It’s easy to take your trolling motor for granted. Just grab the handle, pull, drop it into the water and fish down your favorite bank. If you stop to think about it, though, it’s actually one of the most important pieces of equipment on your boat. Without it it’s darn near impossible to fish efficiently. That’s why savvy anglers take care of their trolling motors.
Here’s a few tips towards that end I’ve learned over the years. They help keep my MotorGuide reliable.
Maintain the prop
MotorGuide uses two props. We have a two blade model for speed and a three blade model that helps us cut through grass. I have a couple of each and swap them out frequently as conditions warrant. It only takes a minute. Just spin the nut off, slip one prop off the shaft and then put a different one on and tighten it down.
When you do that check each blade for nicks. They’ll make noise if they’re rough or nicked and chipped, and nicks and chips will catch grass and degrade your motor’s performance. If they need attention, you don’t need to buy new ones. Just take a file and clean them up. It’ll only take a couple of minutes and doesn’t cost a thing.
Something else I do, and most of the other pros do it as well, is check the shaft every fishing trip or anytime the prop gets all balled up with weeds or debris. We want to make sure there’s nothing wrapped around the shaft that impedes its movement. That will reduce the motor’s efficiency and in some cases can lead to expensive repairs.
One final tip: Bob’s Machine Shop makes a replacement nut for the prop that helps quiet its noise.
Replace the rope with a cable
Ropes break. I don’t care who makes them or how often you inspect them. And when they do they can be difficult to thread and replace, depending upon the model motor you own.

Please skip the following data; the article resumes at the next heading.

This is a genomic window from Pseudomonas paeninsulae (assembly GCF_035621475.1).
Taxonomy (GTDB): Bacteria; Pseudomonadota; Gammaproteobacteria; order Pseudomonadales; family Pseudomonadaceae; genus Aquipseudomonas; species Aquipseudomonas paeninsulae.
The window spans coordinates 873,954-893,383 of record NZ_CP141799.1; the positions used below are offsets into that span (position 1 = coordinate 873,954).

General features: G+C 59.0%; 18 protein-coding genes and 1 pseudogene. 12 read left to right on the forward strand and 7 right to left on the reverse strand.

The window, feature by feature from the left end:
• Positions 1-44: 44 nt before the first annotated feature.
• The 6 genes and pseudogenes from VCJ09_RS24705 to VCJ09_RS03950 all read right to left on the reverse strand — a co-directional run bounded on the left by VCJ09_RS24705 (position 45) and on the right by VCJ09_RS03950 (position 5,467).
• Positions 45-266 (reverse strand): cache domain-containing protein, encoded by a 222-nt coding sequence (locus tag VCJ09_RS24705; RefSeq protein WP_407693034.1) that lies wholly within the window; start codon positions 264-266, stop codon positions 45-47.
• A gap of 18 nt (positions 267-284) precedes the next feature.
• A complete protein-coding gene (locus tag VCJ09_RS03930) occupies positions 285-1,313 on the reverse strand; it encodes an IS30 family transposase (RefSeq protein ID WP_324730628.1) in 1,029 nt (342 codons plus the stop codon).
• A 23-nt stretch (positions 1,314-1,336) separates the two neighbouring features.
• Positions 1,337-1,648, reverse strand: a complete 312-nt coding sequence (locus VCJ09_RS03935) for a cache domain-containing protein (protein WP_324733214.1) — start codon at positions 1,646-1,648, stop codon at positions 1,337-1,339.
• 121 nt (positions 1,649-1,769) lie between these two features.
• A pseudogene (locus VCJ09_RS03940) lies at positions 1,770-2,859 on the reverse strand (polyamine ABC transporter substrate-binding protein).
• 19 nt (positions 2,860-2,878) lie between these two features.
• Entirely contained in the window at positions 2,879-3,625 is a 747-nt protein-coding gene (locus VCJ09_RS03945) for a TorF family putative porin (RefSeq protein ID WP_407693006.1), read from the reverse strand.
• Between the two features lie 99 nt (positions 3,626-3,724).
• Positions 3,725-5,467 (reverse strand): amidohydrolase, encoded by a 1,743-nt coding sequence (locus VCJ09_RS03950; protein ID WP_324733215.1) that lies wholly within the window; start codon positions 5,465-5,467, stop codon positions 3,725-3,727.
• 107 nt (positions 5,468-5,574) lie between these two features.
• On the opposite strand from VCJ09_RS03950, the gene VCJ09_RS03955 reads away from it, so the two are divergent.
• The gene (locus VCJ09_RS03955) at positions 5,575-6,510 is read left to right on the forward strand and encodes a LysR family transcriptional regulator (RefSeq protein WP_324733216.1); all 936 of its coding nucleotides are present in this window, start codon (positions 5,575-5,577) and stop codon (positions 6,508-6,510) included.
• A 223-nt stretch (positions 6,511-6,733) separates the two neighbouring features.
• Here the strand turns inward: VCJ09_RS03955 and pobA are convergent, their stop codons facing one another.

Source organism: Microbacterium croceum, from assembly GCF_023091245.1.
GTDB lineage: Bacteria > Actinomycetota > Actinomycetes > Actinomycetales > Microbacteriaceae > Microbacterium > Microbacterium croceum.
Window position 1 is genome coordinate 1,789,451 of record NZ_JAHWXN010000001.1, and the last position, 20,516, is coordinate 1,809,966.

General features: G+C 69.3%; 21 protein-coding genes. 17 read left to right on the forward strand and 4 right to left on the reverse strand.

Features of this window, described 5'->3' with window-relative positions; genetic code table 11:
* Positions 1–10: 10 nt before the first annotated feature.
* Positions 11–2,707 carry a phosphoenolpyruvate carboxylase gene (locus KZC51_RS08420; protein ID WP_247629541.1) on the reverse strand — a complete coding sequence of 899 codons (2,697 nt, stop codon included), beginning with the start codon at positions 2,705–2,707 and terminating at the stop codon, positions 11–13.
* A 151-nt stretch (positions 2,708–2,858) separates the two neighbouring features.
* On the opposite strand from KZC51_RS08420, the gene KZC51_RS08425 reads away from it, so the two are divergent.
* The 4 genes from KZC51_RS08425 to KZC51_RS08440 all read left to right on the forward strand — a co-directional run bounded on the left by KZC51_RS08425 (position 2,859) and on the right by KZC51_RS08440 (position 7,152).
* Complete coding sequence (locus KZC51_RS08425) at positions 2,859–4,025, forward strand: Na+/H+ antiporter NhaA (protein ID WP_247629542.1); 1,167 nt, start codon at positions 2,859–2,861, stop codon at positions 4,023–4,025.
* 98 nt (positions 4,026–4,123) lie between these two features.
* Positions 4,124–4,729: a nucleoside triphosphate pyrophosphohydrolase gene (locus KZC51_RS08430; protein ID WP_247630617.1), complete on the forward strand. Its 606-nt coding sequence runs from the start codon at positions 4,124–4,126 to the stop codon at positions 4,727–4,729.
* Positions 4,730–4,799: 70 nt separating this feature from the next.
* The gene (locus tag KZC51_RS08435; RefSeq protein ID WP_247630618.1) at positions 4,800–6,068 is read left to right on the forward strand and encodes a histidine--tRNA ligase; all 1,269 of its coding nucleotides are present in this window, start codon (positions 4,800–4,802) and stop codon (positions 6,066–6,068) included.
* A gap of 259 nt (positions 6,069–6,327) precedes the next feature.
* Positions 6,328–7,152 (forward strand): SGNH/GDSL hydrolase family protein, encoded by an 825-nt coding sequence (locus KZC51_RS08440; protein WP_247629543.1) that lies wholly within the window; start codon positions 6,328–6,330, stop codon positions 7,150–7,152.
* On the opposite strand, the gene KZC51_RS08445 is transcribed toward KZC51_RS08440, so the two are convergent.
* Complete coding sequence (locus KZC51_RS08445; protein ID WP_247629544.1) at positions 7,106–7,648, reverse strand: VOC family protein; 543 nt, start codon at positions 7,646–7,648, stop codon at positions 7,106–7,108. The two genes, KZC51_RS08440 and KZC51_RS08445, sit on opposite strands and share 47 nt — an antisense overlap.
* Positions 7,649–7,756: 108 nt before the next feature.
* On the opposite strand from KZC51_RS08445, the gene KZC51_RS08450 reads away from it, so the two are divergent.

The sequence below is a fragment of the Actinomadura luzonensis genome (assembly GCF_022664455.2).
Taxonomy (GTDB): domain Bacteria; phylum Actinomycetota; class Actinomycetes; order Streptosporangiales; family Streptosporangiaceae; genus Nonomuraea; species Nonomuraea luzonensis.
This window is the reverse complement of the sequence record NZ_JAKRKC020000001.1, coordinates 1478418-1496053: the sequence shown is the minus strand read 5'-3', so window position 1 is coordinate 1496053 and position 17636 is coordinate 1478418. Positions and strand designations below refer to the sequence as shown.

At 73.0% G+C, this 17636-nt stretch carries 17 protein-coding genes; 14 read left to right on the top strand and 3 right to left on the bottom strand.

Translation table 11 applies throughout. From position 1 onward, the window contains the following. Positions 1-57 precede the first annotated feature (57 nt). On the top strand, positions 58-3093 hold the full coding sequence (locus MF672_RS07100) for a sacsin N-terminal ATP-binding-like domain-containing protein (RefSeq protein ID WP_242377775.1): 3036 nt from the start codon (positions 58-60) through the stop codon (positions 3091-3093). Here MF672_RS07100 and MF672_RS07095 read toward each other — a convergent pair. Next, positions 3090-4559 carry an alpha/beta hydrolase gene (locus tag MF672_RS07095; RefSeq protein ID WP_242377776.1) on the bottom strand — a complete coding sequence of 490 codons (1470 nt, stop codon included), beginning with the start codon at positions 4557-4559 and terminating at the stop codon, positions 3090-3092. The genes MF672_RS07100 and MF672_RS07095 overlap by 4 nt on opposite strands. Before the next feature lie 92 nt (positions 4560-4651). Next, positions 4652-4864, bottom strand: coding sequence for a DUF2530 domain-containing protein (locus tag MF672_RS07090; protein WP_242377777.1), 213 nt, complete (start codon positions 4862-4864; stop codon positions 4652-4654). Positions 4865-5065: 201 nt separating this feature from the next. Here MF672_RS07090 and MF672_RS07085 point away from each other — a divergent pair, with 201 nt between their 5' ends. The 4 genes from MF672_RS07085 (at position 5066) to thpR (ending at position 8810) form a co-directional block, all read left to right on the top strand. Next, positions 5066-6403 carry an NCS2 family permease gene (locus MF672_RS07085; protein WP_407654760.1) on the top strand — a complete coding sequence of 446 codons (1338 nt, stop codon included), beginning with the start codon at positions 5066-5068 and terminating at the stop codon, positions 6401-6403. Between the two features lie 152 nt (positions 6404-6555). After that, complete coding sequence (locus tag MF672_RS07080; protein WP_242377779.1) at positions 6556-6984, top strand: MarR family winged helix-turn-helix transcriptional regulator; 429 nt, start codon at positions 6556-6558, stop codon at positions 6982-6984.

I always replace mine with a metal cable that I know won’t snap when I grab and jerk on it. My replacement cables are made by Bob’s Machine Shop. They do a good job and last forever.
Maintain the battery system
Batteries are the lifeblood of any trolling motor system. If they fail, nothing else matters. Your motor is useless and your fishing day ruined.
There are several different kinds of batteries. At the top of the food chain you’ll find lithium. They last for years and years and are basically maintenance and trouble free. On the other hand they are very expensive. My preference in this group is K2.
The next choice are the sealed batteries, usually dry cell models. They don’t last as long as lithium batteries but are better than the traditional wet cell models. They’re priced in between the two and are basically maintenance free.
I use Odyssey Extreme Series batteries in my boats. They have lasted up to 10 years with no problems, and believe me when I say I use them hard.
Wet cells are comparatively inexpensive but they must be maintained. That means you need to add water on a regular basis. Every time you charge them they boil off some of the water, and even sometimes when they’re just sitting. I suggest you check them and add water — always distilled — at least once a month, every couple of weeks is even better. My preference here is Interstate.
All this battery talk brings us to the charging process…
Turn everything off on your trolling motor system before you start to charge the batteries. I go so far as to throw the breaker in the back of my boat. This completely disconnects the system.
If anything is left on, the current from the charger will back-feed into the motor and its electronic components. Over time that can create big problems, and big problems mean expensive repairs or replacements.
Take care of your trolling motor so that it’ll take care of you when you’re out fishing.